Life cycle product costing. Gadzooks, Inc., develops and manufactures toys that it then sells through infomercials. Currently,
Life cycle product costing. Gadzooks, Inc., develops and manufactures toys that it then sells through infomercials. Currently, the company is designing a toy robot that it intends to begin manufacturing and marketing next year. Because of the rapidly changing nature of the toy industry, Gadzooks management projects that the robot will be produced and sold for only three years. At the end of the product's life cycle, Gadzooks plans to sell the rights to the robot to an overseas company for $250,000. Cost information concerning the robot follows:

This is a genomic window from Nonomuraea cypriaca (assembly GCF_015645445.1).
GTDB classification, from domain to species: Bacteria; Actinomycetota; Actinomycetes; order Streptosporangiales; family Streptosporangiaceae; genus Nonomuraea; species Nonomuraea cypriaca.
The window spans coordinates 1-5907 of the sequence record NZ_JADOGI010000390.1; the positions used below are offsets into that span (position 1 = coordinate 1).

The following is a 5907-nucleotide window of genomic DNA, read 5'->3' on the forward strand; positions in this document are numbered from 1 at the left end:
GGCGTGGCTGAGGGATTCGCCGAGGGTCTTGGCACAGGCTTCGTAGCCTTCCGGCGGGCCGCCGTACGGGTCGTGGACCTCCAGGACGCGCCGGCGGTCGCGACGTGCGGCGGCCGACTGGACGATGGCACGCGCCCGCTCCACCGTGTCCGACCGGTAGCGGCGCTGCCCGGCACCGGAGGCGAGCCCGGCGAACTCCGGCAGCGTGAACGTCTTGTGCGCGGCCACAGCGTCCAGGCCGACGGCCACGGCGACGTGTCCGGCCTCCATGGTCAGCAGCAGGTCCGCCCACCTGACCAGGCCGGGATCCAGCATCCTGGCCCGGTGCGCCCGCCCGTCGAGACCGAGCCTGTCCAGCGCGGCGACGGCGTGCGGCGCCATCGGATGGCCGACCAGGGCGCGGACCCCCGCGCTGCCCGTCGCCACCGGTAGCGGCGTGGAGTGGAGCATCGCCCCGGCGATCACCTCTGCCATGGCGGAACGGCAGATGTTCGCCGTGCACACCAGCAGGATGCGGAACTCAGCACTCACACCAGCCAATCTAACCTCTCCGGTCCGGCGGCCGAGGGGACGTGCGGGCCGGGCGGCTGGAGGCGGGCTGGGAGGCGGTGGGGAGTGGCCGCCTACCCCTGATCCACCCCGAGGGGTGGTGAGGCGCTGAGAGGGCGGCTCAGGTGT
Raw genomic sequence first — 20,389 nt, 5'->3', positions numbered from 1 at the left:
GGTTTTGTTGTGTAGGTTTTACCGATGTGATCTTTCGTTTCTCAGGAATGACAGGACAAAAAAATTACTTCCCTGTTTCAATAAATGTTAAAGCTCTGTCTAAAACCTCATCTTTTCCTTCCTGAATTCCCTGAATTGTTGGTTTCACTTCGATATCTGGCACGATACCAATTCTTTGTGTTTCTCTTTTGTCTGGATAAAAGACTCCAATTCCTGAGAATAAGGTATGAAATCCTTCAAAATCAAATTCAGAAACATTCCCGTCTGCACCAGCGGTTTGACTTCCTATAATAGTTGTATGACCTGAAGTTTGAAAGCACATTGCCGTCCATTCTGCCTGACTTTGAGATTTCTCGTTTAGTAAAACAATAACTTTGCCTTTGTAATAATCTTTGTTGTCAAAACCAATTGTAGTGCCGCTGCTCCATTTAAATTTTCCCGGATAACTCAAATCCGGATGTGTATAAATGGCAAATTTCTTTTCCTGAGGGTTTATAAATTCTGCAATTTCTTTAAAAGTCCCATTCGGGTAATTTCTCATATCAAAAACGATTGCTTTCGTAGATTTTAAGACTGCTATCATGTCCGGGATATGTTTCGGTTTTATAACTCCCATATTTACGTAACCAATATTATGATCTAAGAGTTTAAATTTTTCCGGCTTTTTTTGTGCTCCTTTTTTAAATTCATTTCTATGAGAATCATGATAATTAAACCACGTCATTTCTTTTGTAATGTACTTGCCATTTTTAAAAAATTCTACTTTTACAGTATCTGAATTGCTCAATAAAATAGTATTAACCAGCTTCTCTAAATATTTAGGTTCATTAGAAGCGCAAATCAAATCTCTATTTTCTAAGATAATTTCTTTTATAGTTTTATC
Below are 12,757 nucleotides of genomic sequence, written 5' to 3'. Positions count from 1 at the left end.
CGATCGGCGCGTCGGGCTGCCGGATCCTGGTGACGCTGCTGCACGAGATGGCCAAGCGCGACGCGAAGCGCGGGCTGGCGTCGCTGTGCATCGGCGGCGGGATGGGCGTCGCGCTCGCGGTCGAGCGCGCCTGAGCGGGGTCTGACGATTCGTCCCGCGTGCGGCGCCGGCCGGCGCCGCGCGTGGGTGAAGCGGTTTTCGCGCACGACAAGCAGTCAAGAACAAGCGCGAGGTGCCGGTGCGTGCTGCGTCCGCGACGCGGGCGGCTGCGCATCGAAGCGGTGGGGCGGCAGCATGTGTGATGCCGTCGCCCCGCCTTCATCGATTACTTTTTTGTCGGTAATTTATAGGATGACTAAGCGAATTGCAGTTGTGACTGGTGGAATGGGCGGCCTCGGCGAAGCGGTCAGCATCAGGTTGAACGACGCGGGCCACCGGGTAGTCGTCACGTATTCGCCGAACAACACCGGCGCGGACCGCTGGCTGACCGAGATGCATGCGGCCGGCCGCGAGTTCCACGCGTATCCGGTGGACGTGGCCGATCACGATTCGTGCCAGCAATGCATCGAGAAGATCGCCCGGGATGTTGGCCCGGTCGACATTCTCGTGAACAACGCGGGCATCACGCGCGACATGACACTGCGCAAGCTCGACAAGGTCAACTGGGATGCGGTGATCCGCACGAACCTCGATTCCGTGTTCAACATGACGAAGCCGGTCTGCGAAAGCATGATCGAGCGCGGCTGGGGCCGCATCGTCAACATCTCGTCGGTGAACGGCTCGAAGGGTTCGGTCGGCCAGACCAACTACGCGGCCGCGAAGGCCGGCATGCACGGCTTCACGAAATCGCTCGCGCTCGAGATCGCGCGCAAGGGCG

For simplicity, ignore the time value of money.Required1. Suppose the managers at Gadzooks price the robot at $50 per unit. How many units do they need to sell to break even?2. The managers at Gadzooks are thinking of two alternative pricing strategies.a. Sell the robot at $50 each from the outset. At this price they expect to sell 500,000 units over its life-cycle.b. Boost the selling price of the robot in year 2 when it first comes out to $70 per unit. At this price they expect to sell 100,000 units in year 2. In years 3 and 4 drop the price to $40 per unit. The managers expect to sell 300,000 units each year in years 3 and 4. Which pricing strategy would you recommend?Explain.
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